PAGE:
Homily – Fr. Carlos Rodriguez – October 9, 2022
28th Sunday C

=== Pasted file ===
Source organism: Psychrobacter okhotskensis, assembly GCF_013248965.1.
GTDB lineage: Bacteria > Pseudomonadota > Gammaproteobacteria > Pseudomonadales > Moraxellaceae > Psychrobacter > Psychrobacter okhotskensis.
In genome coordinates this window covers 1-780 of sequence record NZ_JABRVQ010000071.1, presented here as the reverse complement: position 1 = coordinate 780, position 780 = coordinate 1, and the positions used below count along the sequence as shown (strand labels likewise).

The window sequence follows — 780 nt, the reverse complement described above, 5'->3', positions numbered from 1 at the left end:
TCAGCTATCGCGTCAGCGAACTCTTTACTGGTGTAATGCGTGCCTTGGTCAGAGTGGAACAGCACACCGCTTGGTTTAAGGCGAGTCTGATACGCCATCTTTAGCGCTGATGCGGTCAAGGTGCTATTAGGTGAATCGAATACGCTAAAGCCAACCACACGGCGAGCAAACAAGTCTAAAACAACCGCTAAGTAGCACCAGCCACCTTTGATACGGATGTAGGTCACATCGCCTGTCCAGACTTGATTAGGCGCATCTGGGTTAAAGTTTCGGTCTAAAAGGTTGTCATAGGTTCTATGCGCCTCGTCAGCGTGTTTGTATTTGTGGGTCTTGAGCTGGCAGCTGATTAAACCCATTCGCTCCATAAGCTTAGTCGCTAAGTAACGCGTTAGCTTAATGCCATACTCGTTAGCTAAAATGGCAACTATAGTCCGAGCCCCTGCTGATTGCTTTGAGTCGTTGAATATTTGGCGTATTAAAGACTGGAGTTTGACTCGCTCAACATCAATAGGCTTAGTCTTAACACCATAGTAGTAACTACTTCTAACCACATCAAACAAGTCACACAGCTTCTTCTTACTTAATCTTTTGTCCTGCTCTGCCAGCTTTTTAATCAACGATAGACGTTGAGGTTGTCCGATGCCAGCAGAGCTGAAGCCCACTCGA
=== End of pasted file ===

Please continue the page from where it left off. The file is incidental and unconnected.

Plato’s spoke of man who lived in a cave, as he gets mature, he realizes that reality is inconceivably greater than his knowledge of his limited cave. Give the example too of the animals who lived their entire life in a zoo with artificial environment and then released in the wild: the hesitancy to leave the cage, the cautious feeling of the grass for the first time, it is like the whole being of the animal could not withstand the explosion of new realities. Like the man in the cave, he sees for the first time the wonder of the sun and the beautiful colors of the grass and flowers and the magnificence of the trees and his surroundings. As All these we take for granted, and with indifference. It is not by our superior insight, as Thomas Carlyle, says, that makes us indifferent, but we have become sated by wonder…it is by our superior levity, our inattention, our want of insight.” We do not want to think anymore; we are satisfied with a faith based on what is to be believed, that is, the contents of faith like dogmas, doctrines, catechisms, traditions, monastic rules, and authority. These are all important and necessary but on their own they are incomplete. They do not tell us HOW to believe or WHOM to believe, and for that, we need to meet the living God who cares for us, who helps and strengthen us in time of difficulties and doubts. It is meeting a God who does not give answers to our dilemmas nor gives a blueprint of life. It is a God who accompanies us through life and helps us to make the right decisions and gives us humility to accept what we have done wrong and amend ourselves. Of the ten lepers one came back to thank Jesus, a Samaritan. Apparently, leprosy is a great leveler. In normal times no Jew would associate with a Samaritan and here we see him among leprous Jews. It is interesting to note that, in most languages, to thank comes not from a primary verb but a derivative of the verb to think. So Naaman, the foreigner, was cleansed of his leprosy because he started thinking on what his servant told him. The logic of his servant made sense. If the prophet told him to do some extraordinary thing, he would do it. So why not a simple thing. And because nowadays we think very little, we consequently give little thanks. Many simply followed what was told them, what was in the law, namely report to the priests to confirm if one is really healed. It was as if the approval of the temple authorities is more important than Jesus’ healing. They have not experienced the power that flowed through Christ except for one, a Samaritan. God’s wonders can be found in an unexpected manner, in this case, a Samaritan who is hated by Jews of Jesus time. The Samaritan thought for a while and came back right away realizing that he just met the Messiah in the person of Jesus of Nazareth. The one who comes to heal the sick and forgive sins. He met the living God in the Messiah. He realized the authority of Jesus is above that of the temple authorities. He experienced the love of Jesus and not only of a prophet who perfunctorily heals. In short, he was thinking felt Jesus’ power come over him. This is the illness of our times. We don’t think enough, we do not thank enough. We feel entitled. We think we deserve the service done to us. The world owes me. Because we do not think, perhaps meditate, or contemplate we cannot see the good done to us by others as related to the goodness of God. No one can do good unless God is behind it. Any goodness done comes from the goodness of God. As the saying goes: little knowledge is dangerous. Ignorance makes the ignorant all knowing. It will be difficult for that individual to thank. It will make him/her feel indebted to others. They never see the connection of the one who does good to God. Not to think is to wall ourselves in. Life will always be a threat to us. So that prayer is seldom a prayer of thanks. It will be for protection, for a favor, to avenge oneself against an enemy, to ask God to make others to see how we see. It is always about one’s needs. The other nine lepers were so eager to go back to the normal world: to attend to their business, to be once reinstated in society with their self-importance, to reclaim once more the prestige and honor they have lost. It is most of the time self-interest, one’s worth in the eyes of others. They forgot Jesus who healed them. If it is too difficult for us to say thanks to another, at least, say a prayer of thanks and pray that the one who did good to us may always remain the same. In this age of Googleism where we can find practically all the answers we are looking for in a splite second, let us try do some good, honest thinking, which hopefully will lead us to say thank you.